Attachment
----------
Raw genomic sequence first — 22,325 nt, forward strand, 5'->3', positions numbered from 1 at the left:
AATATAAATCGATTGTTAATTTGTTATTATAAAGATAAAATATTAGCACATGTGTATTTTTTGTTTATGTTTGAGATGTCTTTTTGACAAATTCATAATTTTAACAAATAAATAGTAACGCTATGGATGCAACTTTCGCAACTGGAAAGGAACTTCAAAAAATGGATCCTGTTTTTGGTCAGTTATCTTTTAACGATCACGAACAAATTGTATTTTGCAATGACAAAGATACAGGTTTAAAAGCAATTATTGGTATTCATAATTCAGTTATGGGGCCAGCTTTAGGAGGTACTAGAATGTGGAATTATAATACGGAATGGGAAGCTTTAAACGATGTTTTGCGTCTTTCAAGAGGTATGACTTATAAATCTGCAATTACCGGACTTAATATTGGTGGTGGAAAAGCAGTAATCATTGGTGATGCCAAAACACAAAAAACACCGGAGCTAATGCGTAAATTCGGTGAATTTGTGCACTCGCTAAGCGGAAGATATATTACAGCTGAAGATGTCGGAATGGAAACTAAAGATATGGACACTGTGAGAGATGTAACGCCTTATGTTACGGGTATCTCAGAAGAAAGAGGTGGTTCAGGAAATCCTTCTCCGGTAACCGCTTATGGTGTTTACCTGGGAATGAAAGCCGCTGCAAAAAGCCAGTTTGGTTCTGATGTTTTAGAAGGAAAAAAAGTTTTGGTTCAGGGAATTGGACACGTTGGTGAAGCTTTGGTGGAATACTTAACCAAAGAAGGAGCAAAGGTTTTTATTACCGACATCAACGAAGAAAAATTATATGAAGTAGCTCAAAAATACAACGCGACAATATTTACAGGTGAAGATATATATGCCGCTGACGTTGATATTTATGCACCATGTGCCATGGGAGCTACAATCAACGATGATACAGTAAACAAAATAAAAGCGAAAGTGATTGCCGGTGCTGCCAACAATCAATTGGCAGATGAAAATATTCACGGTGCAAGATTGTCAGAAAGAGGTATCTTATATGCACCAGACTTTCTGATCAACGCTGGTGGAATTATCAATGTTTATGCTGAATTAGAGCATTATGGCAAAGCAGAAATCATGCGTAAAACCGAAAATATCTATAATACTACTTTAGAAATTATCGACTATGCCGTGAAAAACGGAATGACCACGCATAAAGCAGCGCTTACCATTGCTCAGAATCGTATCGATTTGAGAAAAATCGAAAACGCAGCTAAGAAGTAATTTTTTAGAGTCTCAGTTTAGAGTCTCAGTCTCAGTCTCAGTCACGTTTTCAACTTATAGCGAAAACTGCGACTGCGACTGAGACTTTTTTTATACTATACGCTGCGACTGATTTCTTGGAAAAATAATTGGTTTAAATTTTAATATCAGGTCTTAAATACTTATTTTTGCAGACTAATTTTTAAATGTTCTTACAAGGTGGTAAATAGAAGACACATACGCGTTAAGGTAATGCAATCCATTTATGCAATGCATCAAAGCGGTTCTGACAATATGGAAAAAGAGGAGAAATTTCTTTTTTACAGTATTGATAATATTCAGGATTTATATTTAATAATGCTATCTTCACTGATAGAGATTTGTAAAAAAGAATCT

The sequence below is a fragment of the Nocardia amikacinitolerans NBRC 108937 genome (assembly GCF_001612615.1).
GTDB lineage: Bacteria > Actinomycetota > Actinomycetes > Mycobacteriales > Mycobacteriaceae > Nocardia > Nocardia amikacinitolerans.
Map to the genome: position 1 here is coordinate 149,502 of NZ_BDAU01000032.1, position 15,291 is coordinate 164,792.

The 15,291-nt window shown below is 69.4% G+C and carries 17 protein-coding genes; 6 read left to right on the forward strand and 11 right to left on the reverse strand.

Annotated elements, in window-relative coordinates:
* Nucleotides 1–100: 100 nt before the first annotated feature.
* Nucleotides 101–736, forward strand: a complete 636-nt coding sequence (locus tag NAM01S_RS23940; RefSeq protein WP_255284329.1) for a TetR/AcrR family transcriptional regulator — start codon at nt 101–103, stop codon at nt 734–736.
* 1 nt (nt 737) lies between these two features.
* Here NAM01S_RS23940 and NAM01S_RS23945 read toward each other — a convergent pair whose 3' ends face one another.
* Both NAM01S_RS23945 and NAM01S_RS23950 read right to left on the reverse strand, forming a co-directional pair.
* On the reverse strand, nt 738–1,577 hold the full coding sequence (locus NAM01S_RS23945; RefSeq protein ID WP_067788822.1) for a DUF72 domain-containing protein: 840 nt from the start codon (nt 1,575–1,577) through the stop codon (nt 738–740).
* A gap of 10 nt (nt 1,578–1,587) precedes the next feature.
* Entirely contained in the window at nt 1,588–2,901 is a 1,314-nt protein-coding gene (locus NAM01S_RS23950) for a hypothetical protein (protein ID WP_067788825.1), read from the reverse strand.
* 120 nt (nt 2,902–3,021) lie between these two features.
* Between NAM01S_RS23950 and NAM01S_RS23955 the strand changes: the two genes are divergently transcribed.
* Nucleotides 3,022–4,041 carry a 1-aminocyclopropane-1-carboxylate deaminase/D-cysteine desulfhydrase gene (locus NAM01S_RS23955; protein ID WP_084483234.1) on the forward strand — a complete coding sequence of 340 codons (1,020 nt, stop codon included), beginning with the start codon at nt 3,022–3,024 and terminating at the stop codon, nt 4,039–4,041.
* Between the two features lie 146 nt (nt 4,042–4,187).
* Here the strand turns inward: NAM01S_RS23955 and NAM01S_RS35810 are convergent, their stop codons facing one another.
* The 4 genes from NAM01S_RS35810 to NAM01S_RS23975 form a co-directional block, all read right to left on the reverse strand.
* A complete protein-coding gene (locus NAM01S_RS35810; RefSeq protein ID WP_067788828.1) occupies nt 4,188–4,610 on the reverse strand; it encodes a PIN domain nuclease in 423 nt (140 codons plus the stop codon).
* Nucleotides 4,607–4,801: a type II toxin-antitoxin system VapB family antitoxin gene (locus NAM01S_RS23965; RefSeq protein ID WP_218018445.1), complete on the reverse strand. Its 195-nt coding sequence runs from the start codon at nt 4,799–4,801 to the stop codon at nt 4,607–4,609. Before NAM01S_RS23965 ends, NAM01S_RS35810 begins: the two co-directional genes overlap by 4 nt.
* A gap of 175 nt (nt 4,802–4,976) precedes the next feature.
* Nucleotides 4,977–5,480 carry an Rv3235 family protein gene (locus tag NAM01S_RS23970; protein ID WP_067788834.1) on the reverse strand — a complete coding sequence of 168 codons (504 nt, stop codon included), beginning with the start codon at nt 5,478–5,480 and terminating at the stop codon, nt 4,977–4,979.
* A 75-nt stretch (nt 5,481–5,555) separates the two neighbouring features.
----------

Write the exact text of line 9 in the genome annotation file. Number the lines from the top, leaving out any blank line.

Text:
* Nucleotides 101–736, forward strand: a complete 636-nt coding sequence (locus tag NAM01S_RS23940; RefSeq protein WP_255284329.1) for a TetR/AcrR family transcriptional regulator — start codon at nt 101–103, stop codon at nt 734–736.